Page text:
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JCF Blog

Play is the Highest Form of Research

Posted by: Jewish Community Foundation of Greater Hartford on 5/8/2017

Play is the highest form of research.”
Albert Einstein

Play comes naturally to us. Since our childhood, play helps us learn through collaboration,exploration and experience. Play is a fantastic way for us to problem solve,learn new procedures and practice new skills in a safe, nurturing environment.

This is especially true for ideas that are complex. 

Play It Forward, an endowment game created by the Jewish Community Foundation of Greater Hartford, presents an opportunity to explore and practice new ideas, possibilities and consequences of philanthropy. The concept of endowment in the abstract can feel overwhelming. Play It Forward gives people a hands-on experience of how endowment makes a difference in perpetuity.  Participants gain a deeper understanding of themselves as philanthropists, as well as how to create permanent, sustainable impact in the world. There are no winners and losers, just a lot of questions and some soul searching.

In a setting created for participants to have fun while learning about the power of endowment, how we make philanthropic choices, and experience the impact of those choices, Play It Forward gives us opportunities for self-reflection. With a facilitated discussion and interactive play, you can explore your values, priorities,behaviors, and influences when making philanthropic decisions.

With an estimated 1.5 million nonprofits in the US and a rough estimate of over 10 million nonprofits in the world, we are overwhelmed by the many choices we have for our charitable dollars. Solicitations pour into our homes, phones, and computers. As our world gets smaller and its issues get closer to home, we are exposed to a proliferation of nonprofits and the incredible work they do.

Our family and friends have causes they care deeply about and the philanthropic landscape becomes more and more complicated as we consider our own philanthropy.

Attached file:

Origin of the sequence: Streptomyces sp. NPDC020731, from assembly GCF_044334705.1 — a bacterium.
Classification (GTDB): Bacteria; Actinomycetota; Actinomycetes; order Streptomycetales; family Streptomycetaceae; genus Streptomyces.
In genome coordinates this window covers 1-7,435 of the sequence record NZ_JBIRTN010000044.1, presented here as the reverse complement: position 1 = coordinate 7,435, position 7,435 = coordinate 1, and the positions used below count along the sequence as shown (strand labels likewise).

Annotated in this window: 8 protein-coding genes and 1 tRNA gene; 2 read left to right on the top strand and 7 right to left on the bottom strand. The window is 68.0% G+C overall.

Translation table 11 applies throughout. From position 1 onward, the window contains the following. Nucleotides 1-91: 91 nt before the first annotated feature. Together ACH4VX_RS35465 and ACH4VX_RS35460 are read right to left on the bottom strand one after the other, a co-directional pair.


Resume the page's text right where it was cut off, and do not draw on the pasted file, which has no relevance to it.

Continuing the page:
As I facilitated the values reflection portion of the game,I thought of my own priorities and questioned if my philanthropy does in fact reflect those values.  In deciding on the many causes we would use during play, I realized that I place a high value on supporting efforts to advance the lives of women and girls locally, in Israel,and around the world. Education and financial independence for women and girls became one of my priorities. My philanthropy shifted and I volunteered to be a budget coach for United Way. Through this process, I discovered a passion that is deeply meaningful.

So often, we are not aware of the right questions to ask ourselves to gain clarity in these very important decisions. It is difficult for us to decide where to give, how much to give and what type of impact is important to us.

As donors and philanthropists, we have the right to take our time and consider all aspects of our decisions. We have the responsibility to educate ourselves and to understand what is meaningful to us. In the end, our charity should make us feel good. It is our responsibility to heal the world in the most personal and meaningful way we can.

Play It Forward is a valuable game for us to experience as we create our own culture of philanthropy as individuals, families, or organizations.

I invite you to call me, Rise Roth 860-523-7460, to discuss how we can arrange for you to Play It Forward.

Rise Roth is VP, Philanthropy at the Jewish Community Foundation.

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Fred Molod
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Informative, interesting, well written, and creates a desire to learn more about a subject many of us think about. Particularly valuable as age moves along.
Jodi Greenspan
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Innovative, informative and fun...What could be better?
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